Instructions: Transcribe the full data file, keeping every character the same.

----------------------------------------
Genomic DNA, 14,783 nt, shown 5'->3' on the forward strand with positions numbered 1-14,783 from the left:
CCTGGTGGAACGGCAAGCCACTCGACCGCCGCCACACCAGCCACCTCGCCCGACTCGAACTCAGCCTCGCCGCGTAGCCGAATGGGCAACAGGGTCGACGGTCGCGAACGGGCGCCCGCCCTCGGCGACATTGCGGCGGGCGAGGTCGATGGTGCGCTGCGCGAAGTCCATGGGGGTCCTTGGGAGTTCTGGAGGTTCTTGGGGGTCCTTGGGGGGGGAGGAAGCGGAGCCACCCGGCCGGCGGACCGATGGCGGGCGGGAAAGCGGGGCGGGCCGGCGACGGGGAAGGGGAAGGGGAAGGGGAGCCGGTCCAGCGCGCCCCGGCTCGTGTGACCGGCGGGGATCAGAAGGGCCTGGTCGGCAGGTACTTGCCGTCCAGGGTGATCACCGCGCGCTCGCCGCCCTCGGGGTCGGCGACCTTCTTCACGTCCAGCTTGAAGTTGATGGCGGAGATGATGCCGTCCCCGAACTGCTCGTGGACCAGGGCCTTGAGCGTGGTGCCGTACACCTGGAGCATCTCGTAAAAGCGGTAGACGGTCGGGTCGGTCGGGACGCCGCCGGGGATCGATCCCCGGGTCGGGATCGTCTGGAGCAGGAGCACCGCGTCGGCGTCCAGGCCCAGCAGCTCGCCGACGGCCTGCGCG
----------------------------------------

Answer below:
Genomic DNA, 14,783 nt, shown 5'->3' on the forward strand with positions numbered 1-14,783 from the left:
CCTGGTGGAACGGCAAGCCACTCGACCGCCGCCACACCAGCCACCTCGCCCGACTCGAACTCAGCCTCGCCGCGTAGCCGAATGGGCAACAGGGTCGACGGTCGCGAACGGGCGCCCGCCCTCGGCGACATTGCGGCGGGCGAGGTCGATGGTGCGCTGCGCGAAGTCCATGGGGGTCCTTGGGAGTTCTGGAGGTTCTTGGGGGTCCTTGGGGGGGGAGGAAGCGGAGCCACCCGGCCGGCGGACCGATGGCGGGCGGGAAAGCGGGGCGGGCCGGCGACGGGGAAGGGGAAGGGGAAGGGGAGCCGGTCCAGCGCGCCCCGGCTCGTGTGACCGGCGGGGATCAGAAGGGCCTGGTCGGCAGGTACTTGCCGTCCAGGGTGATCACCGCGCGCTCGCCGCCCTCGGGGTCGGCGACCTTCTTCACGTCCAGCTTGAAGTTGATGGCGGAGATGATGCCGTCCCCGAACTGCTCGTGGACCAGGGCCTTGAGCGTGGTGCCGTACACCTGGAGCATCTCGTAAAAGCGGTAGACGGTCGGGTCGGTCGGGACGCCGCCGGGGATCGATCCCCGGGTCGGGATCGTCTGGAGCAGGAGCACCGCGTCGGCGTCCAGGCCCAGCAGCTCGCCGACGGCCTGCGCG